Wednesday, August 4, 2021

Oldest Recovered DNA: Mammoth

 Story of Mammoth Survival Is in the Soil - Scientific American

In this article, researchers discovered that genetic material from ancient mammoth molars found in Siberia beats the previous record of oldest DNA, set by a 700,000-year-old frozen, fossilized horse. It says that the genes suggest mammoths already had traits that allowed them to withstand cold ice temperatures before the ice ages. The data can help uncover evolutionary events in our history further.

The two oldest specimens, Krestovka and Adycha, lived around 1.2 million to 1 million years ago. The third, called Chukochya, dates back 800,000 to 500,000 years. Adding this new DNA found, it suggests that the first two mentioned belonged to two different mammoth species. Adycha was part of the steppe mammoth lineage that gave rise to woolly mammoths, the Krestovka mammoth may have diverged from its relatives more than 2 million years ago and could represent an unknown line of mammoths in Siberia. Once again this shows that a lot of the mutations which we think mammoths have like small ears, lots of fat, can withstand extreme cold temperatures, happened before the ice ages. Since the DNA is so old, there could easily be so much more to the history and evolution of mammoths that we unfortunately have not or will not discover.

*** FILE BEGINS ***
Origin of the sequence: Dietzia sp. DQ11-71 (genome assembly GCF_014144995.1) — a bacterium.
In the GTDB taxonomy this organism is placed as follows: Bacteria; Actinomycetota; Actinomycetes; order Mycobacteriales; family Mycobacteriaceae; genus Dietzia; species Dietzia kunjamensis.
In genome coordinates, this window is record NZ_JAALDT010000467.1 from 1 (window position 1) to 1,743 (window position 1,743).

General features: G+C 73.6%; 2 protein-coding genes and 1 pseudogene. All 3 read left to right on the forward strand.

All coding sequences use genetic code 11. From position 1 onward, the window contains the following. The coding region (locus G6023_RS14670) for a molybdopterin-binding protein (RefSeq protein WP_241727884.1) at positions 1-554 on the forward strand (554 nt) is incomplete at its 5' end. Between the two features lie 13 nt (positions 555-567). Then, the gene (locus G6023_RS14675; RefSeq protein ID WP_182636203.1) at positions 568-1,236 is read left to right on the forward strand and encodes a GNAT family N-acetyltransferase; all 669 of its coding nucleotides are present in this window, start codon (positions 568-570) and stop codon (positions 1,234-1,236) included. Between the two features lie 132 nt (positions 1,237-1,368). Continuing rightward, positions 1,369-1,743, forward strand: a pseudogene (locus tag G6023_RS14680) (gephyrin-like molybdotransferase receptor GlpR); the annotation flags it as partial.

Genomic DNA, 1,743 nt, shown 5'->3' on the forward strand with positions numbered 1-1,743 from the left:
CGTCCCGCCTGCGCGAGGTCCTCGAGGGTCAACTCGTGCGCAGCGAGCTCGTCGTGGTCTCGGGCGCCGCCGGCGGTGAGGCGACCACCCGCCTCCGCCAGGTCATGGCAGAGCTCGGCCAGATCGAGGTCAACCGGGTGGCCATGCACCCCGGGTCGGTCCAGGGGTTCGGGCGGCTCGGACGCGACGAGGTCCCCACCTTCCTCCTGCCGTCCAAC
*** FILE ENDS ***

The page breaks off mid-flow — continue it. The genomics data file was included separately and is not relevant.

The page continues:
1. I found your post fascinating! It’s incredible to see how DNA is still preserved after hundreds of thousands of years. I agree that by studying DNA from ancient organisms, we can further discover evolutionary events.

  2. Really interesting post! I can't say I'm surprised, though. There has been extensive research that mammoths were among the first organisms to roam this planet during the ice age. I find it insane that we continue to find ways today to uncover DNA and make more shocking discoveries.